Or are you looking for Search the Archives?

Please complete the form to email this item.

Panel - Gideon and the Fleece

Gideon and the Fleece

  • Object:

    Panel

  • Place of origin:

    Lower Rhine (Germany) (made)

  • Date:

    ca. 1522 to 1526 (made)

  • Artist/Maker:

    Rensig, Everhard (maker)
    Remisch, Gerhard (maker)

  • Materials and Techniques:

    Clear and coloured glass with painted details and silver stain

  • Credit Line:

    Given by E. E. Cook

  • Museum number:

    C.220-1928

  • Gallery location:

    In Storage

This panel is one of many in the V&A that comes from the cloisters at the Cistercian abbey of Mariawald, in Germany. Founded in 1480, the abbey was closed down in 1802. The stained glass windows had been removed and are believed to have been bought by John Christopher Hampp of Norwich. Many were subsequently purchased by Lord Brownlow and installed in his new chapel at Ashridge Park, Hertfordshire, between 1811 and 1831. In 1928 the contents of Ashridge Park were sold at auction. A private collector purchased the stained glass and gave it to the V&A.

Each cloister window was composed of two openings (‘lights’). Each light was composed of three large panels, plus one small tracery panel. So each window had eight panels. Two panels depicted scenes from the Old Testament and two panels scenes from the New Testament. Above the biblical story panels were two smaller prophet (or ‘messenger’) panels with half-images of Old Testament prophets. The prophets held the biblical text relating to the Old and New Testament stories. At the base of each window were donor and patron saint panels. The donors helped finance the cloister glazing.

This type of narrative arrangement is known as ‘typological’. Each Old Testament story was a ‘type’ or a prefigurement of a New Testament story (‘antitype’). This panel shows the Old Testament story of Gideon and the Fleece. It was placed in the window just above that of the New Testament scene of The Annunciation. Just as the fleece was untouched by the dew, Mary remained a virgin after being impregnated by the Holy Spirit.

Physical description

Gideon, in armour, kneels in the foreground. His hands are raised in prayer and he looks up towards the top left corner where an angel appears holding a scroll with text. A fleece lies spread on the ground in front of Gideon.

Place of Origin

Lower Rhine (Germany) (made)

Date

ca. 1522 to 1526 (made)

Artist/maker

Rensig, Everhard (maker)
Remisch, Gerhard (maker)

Materials and Techniques

Clear and coloured glass with painted details and silver stain

Marks and inscriptions

"DOMINUS TECUM VIRORUM FORTISSIME"
The Lord is with you, bravest of men.

Dimensions

Height: 100.5 cm framed, Width: 68.4 cm framed, Weight: 12.36 kg in metal frame with perspex backing with C.296-1928, Depth: 3.2 cm framed, Height: 65.4 cm sight, Width: 64.7 cm sight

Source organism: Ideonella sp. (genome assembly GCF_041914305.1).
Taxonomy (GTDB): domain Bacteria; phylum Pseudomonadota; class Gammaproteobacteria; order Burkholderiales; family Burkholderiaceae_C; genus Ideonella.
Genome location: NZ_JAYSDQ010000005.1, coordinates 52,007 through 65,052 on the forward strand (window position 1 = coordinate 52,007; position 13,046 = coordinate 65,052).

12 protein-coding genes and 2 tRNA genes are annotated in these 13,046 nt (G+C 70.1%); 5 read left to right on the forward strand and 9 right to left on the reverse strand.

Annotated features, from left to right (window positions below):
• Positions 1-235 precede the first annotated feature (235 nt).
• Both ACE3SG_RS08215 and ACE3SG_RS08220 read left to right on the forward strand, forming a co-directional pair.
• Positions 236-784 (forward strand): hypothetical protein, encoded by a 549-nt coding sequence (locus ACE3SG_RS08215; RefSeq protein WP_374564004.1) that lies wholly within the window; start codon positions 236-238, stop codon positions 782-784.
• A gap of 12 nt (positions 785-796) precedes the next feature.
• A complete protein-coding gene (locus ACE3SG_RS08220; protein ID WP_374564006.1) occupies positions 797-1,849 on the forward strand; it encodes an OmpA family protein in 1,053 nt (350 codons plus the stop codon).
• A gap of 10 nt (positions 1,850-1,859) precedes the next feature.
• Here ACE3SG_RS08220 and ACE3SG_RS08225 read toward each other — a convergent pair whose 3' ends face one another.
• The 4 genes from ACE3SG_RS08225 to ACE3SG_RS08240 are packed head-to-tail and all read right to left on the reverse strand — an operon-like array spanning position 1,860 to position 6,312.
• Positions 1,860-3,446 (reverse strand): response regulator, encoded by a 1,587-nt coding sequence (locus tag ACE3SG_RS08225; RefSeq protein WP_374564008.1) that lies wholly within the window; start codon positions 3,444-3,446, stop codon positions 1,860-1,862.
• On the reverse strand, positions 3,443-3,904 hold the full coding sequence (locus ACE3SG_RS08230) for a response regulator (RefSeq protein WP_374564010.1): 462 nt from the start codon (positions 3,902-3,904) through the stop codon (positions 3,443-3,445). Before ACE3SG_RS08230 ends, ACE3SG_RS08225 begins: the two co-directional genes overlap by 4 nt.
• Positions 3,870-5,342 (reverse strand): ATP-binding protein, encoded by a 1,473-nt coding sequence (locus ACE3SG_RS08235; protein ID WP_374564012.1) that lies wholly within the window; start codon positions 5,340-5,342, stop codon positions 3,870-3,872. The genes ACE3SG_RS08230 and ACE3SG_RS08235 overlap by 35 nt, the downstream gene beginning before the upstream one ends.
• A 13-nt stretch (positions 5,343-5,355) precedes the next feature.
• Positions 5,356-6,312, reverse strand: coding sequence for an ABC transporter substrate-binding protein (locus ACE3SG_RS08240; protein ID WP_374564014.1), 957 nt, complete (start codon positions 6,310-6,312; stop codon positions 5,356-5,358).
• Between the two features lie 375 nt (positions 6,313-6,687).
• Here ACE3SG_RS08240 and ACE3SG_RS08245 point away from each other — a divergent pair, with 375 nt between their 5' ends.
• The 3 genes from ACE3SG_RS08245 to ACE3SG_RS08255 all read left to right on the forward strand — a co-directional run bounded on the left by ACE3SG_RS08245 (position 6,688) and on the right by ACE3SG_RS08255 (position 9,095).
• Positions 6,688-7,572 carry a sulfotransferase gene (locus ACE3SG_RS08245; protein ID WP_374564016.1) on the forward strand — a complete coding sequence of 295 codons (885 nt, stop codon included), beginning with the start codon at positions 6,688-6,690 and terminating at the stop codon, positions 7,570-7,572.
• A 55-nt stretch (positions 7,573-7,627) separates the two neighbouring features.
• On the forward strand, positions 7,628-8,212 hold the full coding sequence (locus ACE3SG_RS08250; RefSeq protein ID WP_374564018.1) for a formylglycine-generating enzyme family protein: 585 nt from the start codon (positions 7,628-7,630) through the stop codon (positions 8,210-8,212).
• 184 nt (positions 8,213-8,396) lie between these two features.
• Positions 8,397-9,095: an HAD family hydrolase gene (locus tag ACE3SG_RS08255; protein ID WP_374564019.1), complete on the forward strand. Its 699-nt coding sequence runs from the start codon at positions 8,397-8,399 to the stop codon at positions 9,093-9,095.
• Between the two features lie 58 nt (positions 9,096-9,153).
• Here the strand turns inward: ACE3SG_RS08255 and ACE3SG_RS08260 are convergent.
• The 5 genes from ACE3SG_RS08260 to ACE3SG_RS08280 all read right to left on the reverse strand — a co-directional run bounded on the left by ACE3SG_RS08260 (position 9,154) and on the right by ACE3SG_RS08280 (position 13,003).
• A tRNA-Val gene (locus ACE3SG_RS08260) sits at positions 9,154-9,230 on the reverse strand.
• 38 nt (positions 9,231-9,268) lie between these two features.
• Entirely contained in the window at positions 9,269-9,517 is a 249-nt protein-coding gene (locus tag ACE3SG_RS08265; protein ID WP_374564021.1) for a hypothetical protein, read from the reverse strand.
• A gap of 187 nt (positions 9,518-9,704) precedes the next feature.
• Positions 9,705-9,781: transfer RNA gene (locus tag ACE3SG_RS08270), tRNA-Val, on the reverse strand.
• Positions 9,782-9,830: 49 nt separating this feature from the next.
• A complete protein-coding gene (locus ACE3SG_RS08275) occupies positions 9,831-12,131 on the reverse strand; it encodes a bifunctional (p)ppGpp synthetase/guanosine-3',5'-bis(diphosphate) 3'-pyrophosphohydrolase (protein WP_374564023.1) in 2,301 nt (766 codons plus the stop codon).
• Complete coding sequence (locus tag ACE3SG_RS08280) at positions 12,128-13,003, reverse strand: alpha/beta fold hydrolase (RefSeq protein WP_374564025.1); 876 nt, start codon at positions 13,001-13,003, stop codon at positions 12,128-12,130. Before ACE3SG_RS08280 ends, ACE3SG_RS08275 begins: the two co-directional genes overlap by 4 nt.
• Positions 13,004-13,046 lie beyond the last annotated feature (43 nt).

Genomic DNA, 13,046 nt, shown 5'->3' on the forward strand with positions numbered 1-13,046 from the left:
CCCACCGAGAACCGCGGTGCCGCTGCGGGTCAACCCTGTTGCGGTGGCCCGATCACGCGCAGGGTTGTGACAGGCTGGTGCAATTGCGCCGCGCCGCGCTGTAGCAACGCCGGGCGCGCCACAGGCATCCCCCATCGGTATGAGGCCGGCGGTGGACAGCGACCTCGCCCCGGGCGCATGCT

Object history note

In the cloister of Mariawald until about 1802.
From about 1811 until 1928 it was installed in the Chapel at Ashridge Park, Hertfordshire.
(12 July 1928) Sold at Sotheby's.
The glazing of the Mariawald cloister, confined to ten windows on the west and north sides and one at the north end of the east walk, and made up entirely of two-light windows, seems to have started at the beginning of the second decade of the 16th century and probably continued until the early 1530s. From the surviving panels and the existing windows it can be seen that the programme was made up of paired Old and New Testament scenes arranged typologically one above the other (New Testament at the second level, Old Testament in the third), as in the Biblia Pauperum, with donor panels placed on the lowest level. A prophet with a scroll occupied the cusped head of each light.

Believed to be from the first window in the cloisters at Mariawald.

Historical context note

Mariawald was a Cistercian abbey founded in 1480. The Cistercians were a monastic order established in 1098 in Burgundy at Citeaux. The founder of the Cistercians had broken away from the Benedictines which had been the first monastic order to be established in Europe, in the 6th century.

During the Revolutionary struggles in France and the subsequent religious upheavals under Napoleon, many monastic institutions on the continent were ‘secularised’ and their buildings destroyed. The abbey of Mariawald was closed down in 1802 but fortunately its buildings, including the cloisters, remain largely intact. However, the stained glass windows had been removed and it is believed that they were purchased by John Christopher Hampp of Norwich. Hampp sold the Mariawald panels to various churches and to private collectors. Many of these were purchased by the collector, Lord Brownlow who had them installed in his new chapel at Ashridge Park in Hertfordshire between 1811 and 1831.

In 1928 the contents of Ashridge Park were sold at auction and a private collector purchased the stained glass and gave it to the Victoria & Albert Museum.